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Grizzly Weinstein
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April 2009
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Grizzly Weinstein [userpic]
Guilty Carnivore

This weekend I went to a goat farm for Samhain. It is owned by a friend of a friend. It is an eco-friendly, sustainable agriculture based farm. 10 (+5) acres off the grid on the Olympic Peninsula. I love the property. One of the things planned that I had some trepidation about was the killing of a goat for dinner. I was expecting some sort of earth ritual but there was none. As joystormer pointed out it was ritualistic in a way, just not what you would readily identify as such.

On of the reasons I wanted to see this is because I eat meat. I feel guilty about this; as I believe I should. Out in the city or the suburbs it is easy to forgo this guilt. Meat comes nicely wrapped and sliced in little packages. There is no thought of the slaughter-house. Once in a while we hear about how calves are treated for veal or geese for fois-gras. This disgusts us (some of us) and in my case I no longer eat these items. But we don't order our steak and think of the line of cows waiting to be decapitated in a machine. We don't think about their eyes or spend anytime wondering what lies behind them.

I was determined that if I was going to eat some goat, I was going to see it die. Goats are cute; the way their jaw moves when they eat is funny. The way the young ones look out the window of the barn when you approach is endearing. That they know there is something wrong when they are separated from the herd allows for debate as to weather they have instinctual reactions or some degree of intelligence. Either answer shows the ability to fear. I am grateful that Chaz sees this and probably much more since he is around them so much. Chaz doesn't kill the goat until it has finally relaxed and is happily eating some grain. He uses a 9mm through the back of the head (just below the bullet proof skull). It is very quick. It is still unsettling.

Someone thought that the people who had never seen this before would have issues with the skinning and cleaning. To me, that was nothing; it was just technical. There is no life there. I could even do the skinning and cleaning myself. The killing, I could never do. Perhaps this is hypocrisy on my part. I will eat an animal who has its life taken so I can eat it, but I will not kill it myself because I can not bear to kill. I am still killing via proxy by eating it. The result is the same; life has been taken by my actions either way.

Once the goat was dead I would have felt the most guilt if I had not eaten any. The life is gone and to not eat it would cheapen the killing. I even requested the liver be saved and cooked. I was disturbed at first that some were making light of the carcass and telling jokes when it was being cleaned and cooked. But I later realized I think it is great that the goat provided both nourishment and cheer.

The liver and the meat were really good. I can still envision the goat alive and eating and will remember this when I next have meat. I have come to realize that what is worse than killing our fellow creatures for food is that we never stop to appreciate the life that was our food.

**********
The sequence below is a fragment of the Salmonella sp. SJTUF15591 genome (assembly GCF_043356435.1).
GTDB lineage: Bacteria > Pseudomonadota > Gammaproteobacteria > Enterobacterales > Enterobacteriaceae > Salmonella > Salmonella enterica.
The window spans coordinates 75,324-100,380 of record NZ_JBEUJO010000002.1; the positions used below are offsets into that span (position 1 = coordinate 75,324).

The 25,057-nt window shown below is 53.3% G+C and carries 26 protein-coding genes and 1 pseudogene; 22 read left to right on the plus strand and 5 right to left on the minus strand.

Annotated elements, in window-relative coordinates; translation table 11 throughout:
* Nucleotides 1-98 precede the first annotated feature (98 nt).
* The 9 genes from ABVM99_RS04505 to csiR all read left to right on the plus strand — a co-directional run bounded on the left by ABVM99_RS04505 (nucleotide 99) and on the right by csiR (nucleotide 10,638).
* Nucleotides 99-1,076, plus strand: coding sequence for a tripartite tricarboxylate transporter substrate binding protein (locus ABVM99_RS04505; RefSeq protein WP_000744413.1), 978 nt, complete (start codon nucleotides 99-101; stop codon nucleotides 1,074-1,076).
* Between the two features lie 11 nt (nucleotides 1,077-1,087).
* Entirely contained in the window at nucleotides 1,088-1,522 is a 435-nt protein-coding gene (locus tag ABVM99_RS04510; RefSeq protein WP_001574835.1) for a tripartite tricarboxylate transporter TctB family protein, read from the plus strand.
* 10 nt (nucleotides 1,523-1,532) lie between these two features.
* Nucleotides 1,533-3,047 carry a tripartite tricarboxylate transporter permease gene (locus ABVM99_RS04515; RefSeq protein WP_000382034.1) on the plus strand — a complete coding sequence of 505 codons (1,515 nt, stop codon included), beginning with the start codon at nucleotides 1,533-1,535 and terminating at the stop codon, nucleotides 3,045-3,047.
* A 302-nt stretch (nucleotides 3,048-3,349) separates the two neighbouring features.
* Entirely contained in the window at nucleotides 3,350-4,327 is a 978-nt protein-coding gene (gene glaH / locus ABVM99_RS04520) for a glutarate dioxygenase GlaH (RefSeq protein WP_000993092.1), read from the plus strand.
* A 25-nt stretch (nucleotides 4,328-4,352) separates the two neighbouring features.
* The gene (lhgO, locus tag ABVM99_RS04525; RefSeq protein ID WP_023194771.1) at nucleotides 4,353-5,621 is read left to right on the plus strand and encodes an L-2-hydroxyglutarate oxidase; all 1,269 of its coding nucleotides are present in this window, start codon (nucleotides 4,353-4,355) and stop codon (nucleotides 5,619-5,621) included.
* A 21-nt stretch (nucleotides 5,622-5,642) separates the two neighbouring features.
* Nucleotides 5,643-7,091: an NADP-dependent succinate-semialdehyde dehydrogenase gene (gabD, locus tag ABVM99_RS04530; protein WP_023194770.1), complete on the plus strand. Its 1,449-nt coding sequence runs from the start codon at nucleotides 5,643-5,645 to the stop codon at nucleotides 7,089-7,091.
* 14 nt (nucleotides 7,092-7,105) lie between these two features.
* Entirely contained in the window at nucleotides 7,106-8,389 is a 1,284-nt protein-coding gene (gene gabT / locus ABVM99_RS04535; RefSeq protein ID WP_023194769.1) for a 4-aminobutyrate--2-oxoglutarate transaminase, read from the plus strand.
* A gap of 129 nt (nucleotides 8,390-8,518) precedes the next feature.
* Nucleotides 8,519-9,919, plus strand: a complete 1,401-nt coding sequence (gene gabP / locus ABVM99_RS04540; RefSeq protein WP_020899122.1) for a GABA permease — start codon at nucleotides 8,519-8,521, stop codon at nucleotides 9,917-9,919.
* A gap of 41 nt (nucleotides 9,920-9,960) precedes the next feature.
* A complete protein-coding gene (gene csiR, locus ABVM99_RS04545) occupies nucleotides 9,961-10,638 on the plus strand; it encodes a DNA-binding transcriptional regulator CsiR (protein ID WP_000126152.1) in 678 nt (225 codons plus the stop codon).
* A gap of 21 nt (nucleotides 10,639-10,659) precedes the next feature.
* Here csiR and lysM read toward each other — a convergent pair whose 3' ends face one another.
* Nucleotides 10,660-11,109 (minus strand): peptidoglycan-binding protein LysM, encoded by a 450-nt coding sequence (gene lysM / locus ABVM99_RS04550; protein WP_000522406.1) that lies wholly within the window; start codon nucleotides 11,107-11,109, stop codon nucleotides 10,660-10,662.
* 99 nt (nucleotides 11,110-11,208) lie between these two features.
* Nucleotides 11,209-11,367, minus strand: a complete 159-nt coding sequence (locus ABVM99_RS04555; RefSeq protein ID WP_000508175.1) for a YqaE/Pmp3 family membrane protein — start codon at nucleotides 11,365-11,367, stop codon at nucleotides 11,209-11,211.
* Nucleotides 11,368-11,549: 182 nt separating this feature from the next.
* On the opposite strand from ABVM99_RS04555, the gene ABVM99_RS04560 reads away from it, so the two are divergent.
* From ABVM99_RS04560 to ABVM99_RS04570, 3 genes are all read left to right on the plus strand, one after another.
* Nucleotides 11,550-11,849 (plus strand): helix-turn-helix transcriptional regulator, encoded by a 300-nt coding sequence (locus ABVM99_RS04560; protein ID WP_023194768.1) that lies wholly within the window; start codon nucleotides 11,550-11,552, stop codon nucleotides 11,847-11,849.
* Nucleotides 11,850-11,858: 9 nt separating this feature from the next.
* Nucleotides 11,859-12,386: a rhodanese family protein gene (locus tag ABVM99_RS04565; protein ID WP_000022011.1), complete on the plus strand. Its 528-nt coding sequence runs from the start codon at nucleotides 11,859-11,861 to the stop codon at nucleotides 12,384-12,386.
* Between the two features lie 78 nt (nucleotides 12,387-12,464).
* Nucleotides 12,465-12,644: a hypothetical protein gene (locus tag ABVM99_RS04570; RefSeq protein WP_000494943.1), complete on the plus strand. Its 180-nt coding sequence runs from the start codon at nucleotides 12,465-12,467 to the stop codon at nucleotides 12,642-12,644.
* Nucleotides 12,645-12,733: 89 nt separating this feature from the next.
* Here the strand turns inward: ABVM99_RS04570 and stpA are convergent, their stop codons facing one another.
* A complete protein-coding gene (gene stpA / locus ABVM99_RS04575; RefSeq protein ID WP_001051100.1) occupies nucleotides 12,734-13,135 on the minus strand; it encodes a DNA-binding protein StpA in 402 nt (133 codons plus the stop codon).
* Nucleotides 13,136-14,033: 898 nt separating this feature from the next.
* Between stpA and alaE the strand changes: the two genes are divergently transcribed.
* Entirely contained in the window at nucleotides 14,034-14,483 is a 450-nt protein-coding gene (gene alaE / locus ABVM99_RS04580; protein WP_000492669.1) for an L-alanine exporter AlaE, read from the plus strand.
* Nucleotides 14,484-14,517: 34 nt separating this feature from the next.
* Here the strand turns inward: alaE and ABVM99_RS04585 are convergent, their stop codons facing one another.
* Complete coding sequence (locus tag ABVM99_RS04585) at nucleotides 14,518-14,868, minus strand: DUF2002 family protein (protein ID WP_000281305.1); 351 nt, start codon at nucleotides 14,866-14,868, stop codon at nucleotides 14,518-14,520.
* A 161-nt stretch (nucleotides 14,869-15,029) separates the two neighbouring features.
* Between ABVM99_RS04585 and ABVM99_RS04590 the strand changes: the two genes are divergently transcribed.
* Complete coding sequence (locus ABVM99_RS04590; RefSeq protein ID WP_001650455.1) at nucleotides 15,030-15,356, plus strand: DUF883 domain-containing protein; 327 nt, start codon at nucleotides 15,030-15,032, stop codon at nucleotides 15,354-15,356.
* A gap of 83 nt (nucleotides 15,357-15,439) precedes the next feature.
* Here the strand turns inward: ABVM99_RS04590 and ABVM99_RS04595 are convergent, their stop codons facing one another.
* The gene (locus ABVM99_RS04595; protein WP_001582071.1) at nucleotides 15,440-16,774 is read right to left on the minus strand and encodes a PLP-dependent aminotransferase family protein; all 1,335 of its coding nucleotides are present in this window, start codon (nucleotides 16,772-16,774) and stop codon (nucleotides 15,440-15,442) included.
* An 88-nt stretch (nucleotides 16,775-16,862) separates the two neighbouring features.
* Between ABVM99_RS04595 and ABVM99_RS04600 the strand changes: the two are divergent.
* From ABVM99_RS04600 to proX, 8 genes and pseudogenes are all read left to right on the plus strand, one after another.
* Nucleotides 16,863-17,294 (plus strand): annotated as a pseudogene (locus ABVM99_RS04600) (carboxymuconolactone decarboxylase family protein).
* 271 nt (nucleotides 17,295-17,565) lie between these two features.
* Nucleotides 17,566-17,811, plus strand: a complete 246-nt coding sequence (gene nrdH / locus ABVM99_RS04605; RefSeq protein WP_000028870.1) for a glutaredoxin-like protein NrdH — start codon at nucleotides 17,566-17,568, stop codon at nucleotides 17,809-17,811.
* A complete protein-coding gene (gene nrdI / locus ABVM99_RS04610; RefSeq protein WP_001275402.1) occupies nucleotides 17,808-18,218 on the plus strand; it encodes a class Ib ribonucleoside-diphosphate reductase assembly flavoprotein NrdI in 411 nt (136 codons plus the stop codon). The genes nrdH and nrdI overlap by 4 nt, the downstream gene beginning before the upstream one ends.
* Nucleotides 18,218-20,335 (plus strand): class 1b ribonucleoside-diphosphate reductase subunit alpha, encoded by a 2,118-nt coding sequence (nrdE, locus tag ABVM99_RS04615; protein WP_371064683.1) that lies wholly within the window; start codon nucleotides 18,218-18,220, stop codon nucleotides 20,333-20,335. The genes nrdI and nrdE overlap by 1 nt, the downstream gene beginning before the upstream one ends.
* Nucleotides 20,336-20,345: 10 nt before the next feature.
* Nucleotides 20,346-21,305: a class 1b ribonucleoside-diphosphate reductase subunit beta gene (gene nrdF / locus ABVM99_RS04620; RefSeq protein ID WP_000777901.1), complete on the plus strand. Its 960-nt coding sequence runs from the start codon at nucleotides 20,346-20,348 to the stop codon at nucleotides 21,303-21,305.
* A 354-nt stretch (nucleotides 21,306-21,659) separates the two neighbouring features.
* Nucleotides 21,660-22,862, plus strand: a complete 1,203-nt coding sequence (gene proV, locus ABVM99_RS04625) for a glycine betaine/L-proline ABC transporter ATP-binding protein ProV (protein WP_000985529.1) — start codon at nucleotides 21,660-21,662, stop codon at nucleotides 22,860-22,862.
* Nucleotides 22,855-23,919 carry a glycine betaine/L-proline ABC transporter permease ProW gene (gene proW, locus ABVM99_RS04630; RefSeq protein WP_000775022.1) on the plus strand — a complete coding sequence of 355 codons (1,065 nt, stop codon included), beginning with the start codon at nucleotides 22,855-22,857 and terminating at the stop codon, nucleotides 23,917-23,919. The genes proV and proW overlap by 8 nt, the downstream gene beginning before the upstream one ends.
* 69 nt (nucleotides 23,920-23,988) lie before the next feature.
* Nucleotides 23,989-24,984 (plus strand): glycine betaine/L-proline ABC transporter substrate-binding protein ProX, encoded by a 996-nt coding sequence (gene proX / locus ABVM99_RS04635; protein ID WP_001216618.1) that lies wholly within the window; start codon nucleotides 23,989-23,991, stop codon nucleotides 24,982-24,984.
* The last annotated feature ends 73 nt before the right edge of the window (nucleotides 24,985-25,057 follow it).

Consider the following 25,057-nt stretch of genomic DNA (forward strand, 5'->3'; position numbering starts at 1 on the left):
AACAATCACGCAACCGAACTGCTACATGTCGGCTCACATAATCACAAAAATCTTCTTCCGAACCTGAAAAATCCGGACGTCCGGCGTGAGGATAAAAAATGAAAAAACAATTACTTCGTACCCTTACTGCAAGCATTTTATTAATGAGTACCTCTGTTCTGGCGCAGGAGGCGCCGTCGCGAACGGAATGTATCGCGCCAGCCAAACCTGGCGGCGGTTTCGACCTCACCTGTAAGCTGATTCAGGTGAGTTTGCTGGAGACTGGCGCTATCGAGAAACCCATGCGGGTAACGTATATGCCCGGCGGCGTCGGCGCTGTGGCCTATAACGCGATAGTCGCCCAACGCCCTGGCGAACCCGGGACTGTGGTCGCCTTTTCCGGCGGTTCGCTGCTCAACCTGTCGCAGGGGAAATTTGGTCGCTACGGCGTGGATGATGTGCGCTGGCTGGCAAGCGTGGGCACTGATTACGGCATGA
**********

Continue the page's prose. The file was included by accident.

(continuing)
I am still not a vegetarian but I have remembered to acknowledge what is a result of not being one.

Current Mood: guilty

Interesting read, as a fellow guilty carnivore.

Not guilty

Meat has never made me feel guilty, but it hurts me every time I must throw away any food because it is spoiled. I always pick my bones clean (to the amusement of many fellow diners) and/or save them to make soup.

Some would say that more people would be vegetarians if we knew wherefrom came our meat. I tend to disagree. I believe we would benefit from a greater consciousness of the dependance of life on life. We would probably eat less meat, and waste it less. And celebrate it more.

I really liked this post.
You are a very thoughtful and sensitive man.

Glad you guys had fun at the event.
I got alot done rearranging the studio,
will be cool to show you... you still need to pick out a print.

This is really good.

good indeed

i grew up on a farm, and it was my responsibility each year to bottle-feed and then wean a calf that was destined to be my family's beef for a year. i was always very fond of them, but i wasn't like the people in stories who can't eat the animal they've come to know. that calf was a male Holstein that wasn't breeding stock, destined to be veal if we didn't take him. that goat would not have been born if not to be eaten or otherwise used by people.
knowing where our food comes from leads us to a greater respect for it. i'm a big stock-maker and scrap saver. and i always enjoyed dinner a little more when i knew "who" i was eating. i would rather use leather and other breathable, biodegradable products than put more petrochemicals in the world. understanding that we are a part of the food chain is important to maintaining our environment.


All food is life in one way or another. People all ways feel guilty for killing an animal (I know since it is my farm and have done it) but I never hear someone feeling guilty for eating non animal food. Why? It was just as alive as anything else. I feel very strong about respect for life. All life. I feel just as bad harvesting carrots as I do in slaughtering livestock. Both must die. I don't promote one as being more worthy to life because of it's form. I definatly do not agree with the industries practices as regards to food animals. But then again I don't agree with the same industries practices as regards plant food stuffs either. Both are unhealthy for the life form in question, us, and the sustainability of our planet. I am very glad that people like our place and are willing to be open minded and to try things. It makes it more worth while. By the way we really enjoyed the weekend too.